Gaius Apollinaris Sidonius. Opera. Imprimerie Royale, pr. 1652.
Gaius Sollius Apollinaris Sidonius (430-480 A.D.) was a Gallo-Roman poet, bishop of the chief town of the Auvergne region of Gaul, and one of the last major figures of classical culture. Twenty-four of his poems survive and are replete with mythological allusions and demonstrate great technical skill. He also published nine books of letters. Sidonius was the author of a classic Latin palindrome, a phrase which reads the same forwards or backwards: "Roma tibi subito motibus ibit amor," which has been roughly translated as "Rome, your love will suddenly collapse in disturbances." When his wife's father Avitus was proclaimed Roman emperor in the West, Sidonius presented a celebratory verse, for which he was rewarded with a statue in Rome's Ulpian Library.[OCL] This is the oldest Belmont Abbey book to wear the printer's mark of Sebastien Cramoisy, who directed the Imprimerie Royale; this book's colophon makes reference to "Regis se Reginae Architypographi."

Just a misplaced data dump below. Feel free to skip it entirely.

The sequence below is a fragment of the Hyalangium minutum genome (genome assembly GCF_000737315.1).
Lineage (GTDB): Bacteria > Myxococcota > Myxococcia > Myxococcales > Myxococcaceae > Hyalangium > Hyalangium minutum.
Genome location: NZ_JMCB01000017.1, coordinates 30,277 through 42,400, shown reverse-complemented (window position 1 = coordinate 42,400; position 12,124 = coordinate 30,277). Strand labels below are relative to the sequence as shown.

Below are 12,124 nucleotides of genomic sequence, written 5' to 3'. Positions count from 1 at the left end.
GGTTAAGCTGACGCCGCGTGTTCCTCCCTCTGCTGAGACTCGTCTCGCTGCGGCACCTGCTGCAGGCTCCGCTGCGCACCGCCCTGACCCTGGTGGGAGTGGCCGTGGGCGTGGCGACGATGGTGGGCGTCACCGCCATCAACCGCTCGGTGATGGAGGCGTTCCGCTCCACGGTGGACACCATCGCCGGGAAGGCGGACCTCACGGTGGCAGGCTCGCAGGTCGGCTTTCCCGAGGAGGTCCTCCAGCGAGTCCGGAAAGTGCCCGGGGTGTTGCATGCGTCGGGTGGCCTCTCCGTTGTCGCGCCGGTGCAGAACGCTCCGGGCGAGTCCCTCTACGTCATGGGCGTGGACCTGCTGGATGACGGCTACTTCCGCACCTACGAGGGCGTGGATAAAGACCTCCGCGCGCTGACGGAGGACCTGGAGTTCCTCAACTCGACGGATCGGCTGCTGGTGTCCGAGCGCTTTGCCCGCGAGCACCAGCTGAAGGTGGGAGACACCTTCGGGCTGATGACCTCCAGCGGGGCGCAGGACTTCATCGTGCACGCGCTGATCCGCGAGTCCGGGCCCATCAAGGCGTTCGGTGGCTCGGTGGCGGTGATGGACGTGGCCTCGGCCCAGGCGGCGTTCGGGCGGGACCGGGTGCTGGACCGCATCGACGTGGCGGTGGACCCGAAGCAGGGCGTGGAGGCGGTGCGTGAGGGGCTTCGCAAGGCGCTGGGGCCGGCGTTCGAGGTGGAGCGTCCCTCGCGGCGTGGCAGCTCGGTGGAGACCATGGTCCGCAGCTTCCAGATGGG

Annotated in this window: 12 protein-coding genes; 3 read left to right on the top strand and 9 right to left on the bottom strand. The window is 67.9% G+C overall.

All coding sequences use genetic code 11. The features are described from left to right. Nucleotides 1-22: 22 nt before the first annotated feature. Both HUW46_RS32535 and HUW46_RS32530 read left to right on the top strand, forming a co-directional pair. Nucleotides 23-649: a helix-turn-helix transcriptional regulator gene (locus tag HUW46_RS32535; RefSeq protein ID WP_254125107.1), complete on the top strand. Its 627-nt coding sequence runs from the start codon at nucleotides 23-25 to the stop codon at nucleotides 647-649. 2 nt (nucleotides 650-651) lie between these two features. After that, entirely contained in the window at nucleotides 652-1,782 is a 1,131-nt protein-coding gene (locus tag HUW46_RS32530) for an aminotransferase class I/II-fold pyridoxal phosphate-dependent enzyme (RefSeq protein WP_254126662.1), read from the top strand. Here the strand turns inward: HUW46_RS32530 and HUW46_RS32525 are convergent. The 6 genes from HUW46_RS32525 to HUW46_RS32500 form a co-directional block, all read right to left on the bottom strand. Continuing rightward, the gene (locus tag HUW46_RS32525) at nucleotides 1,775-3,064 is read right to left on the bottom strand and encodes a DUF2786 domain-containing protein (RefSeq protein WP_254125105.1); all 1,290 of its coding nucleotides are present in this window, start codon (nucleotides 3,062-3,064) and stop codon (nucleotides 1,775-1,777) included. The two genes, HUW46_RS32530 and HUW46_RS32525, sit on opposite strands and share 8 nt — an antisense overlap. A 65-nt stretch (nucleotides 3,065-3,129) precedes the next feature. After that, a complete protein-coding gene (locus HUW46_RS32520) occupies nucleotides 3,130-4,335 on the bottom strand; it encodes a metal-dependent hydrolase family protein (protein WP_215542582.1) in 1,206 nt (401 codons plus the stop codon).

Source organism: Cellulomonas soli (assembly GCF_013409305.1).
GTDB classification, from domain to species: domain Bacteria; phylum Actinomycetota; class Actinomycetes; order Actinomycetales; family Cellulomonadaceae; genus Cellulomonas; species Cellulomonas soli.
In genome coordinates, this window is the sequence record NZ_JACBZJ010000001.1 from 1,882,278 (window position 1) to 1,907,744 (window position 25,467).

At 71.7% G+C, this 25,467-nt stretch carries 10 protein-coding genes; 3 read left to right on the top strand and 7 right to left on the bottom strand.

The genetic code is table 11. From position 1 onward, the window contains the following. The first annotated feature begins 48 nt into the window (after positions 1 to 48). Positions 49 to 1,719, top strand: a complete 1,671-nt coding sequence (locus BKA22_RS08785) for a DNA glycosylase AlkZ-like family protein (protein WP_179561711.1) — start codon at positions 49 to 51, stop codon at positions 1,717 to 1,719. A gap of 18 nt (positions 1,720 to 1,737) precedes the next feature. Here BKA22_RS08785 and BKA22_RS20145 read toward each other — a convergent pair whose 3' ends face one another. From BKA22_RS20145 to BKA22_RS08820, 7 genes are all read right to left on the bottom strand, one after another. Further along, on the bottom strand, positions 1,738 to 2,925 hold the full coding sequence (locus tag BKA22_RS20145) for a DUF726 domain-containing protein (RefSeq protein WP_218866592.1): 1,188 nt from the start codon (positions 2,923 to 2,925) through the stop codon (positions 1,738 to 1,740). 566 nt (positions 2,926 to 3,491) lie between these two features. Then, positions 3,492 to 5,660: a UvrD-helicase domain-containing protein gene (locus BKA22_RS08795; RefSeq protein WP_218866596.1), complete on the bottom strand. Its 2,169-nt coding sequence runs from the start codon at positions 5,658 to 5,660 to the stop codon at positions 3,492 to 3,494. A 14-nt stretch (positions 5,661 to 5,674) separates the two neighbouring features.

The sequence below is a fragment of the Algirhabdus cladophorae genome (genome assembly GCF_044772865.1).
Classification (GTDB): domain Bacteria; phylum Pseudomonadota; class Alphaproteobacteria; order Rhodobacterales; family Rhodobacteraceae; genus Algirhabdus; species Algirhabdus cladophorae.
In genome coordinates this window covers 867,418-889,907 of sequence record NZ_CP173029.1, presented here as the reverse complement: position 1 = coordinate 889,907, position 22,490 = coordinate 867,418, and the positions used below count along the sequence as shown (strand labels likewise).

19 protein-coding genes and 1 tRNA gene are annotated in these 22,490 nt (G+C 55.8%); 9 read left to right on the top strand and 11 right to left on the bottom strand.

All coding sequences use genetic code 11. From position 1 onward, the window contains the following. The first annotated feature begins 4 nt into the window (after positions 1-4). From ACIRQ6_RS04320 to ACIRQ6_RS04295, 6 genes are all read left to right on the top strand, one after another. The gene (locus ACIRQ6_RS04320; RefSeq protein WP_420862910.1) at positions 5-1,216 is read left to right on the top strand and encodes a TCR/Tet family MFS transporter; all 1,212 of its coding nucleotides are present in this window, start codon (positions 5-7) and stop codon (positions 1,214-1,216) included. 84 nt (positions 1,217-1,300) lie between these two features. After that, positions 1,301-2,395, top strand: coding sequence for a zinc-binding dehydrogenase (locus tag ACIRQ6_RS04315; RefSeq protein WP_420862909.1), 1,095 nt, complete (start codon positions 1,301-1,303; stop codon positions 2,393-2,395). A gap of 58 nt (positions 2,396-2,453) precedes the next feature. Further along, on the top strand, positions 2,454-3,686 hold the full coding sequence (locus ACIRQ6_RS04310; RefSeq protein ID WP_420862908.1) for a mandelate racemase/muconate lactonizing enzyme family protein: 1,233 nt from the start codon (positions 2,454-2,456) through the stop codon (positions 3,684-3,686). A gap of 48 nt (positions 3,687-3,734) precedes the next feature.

17th Century Page | Next Book in Series